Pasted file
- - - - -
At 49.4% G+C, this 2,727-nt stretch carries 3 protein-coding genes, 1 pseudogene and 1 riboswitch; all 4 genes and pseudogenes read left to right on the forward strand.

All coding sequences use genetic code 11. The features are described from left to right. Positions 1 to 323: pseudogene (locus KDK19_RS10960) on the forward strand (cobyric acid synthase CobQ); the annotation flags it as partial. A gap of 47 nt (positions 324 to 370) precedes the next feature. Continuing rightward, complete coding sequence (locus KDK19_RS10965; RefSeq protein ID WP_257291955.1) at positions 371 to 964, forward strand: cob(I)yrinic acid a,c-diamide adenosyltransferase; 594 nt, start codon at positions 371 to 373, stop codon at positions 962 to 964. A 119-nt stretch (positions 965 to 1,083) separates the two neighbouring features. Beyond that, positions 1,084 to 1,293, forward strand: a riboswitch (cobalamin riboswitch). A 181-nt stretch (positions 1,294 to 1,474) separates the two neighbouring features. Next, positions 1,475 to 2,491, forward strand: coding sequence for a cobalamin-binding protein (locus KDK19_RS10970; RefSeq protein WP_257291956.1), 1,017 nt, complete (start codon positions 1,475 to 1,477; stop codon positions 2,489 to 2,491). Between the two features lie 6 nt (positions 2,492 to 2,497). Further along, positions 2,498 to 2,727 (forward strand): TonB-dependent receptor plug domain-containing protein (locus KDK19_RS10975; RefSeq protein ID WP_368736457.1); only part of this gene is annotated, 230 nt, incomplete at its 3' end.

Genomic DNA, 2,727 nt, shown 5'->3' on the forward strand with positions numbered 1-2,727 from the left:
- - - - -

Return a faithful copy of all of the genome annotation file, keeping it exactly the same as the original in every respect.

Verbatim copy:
At 49.4% G+C, this 2,727-nt stretch carries 3 protein-coding genes, 1 pseudogene and 1 riboswitch; all 4 genes and pseudogenes read left to right on the forward strand.

All coding sequences use genetic code 11. The features are described from left to right. Positions 1 to 323: pseudogene (locus KDK19_RS10960) on the forward strand (cobyric acid synthase CobQ); the annotation flags it as partial. A gap of 47 nt (positions 324 to 370) precedes the next feature. Continuing rightward, complete coding sequence (locus KDK19_RS10965; RefSeq protein ID WP_257291955.1) at positions 371 to 964, forward strand: cob(I)yrinic acid a,c-diamide adenosyltransferase; 594 nt, start codon at positions 371 to 373, stop codon at positions 962 to 964. A 119-nt stretch (positions 965 to 1,083) separates the two neighbouring features. Beyond that, positions 1,084 to 1,293, forward strand: a riboswitch (cobalamin riboswitch). A 181-nt stretch (positions 1,294 to 1,474) separates the two neighbouring features. Next, positions 1,475 to 2,491, forward strand: coding sequence for a cobalamin-binding protein (locus KDK19_RS10970; RefSeq protein WP_257291956.1), 1,017 nt, complete (start codon positions 1,475 to 1,477; stop codon positions 2,489 to 2,491). Between the two features lie 6 nt (positions 2,492 to 2,497). Further along, positions 2,498 to 2,727 (forward strand): TonB-dependent receptor plug domain-containing protein (locus KDK19_RS10975; RefSeq protein ID WP_368736457.1); only part of this gene is annotated, 230 nt, incomplete at its 3' end.

Genomic DNA, 2,727 nt, shown 5'->3' on the forward strand with positions numbered 1-2,727 from the left: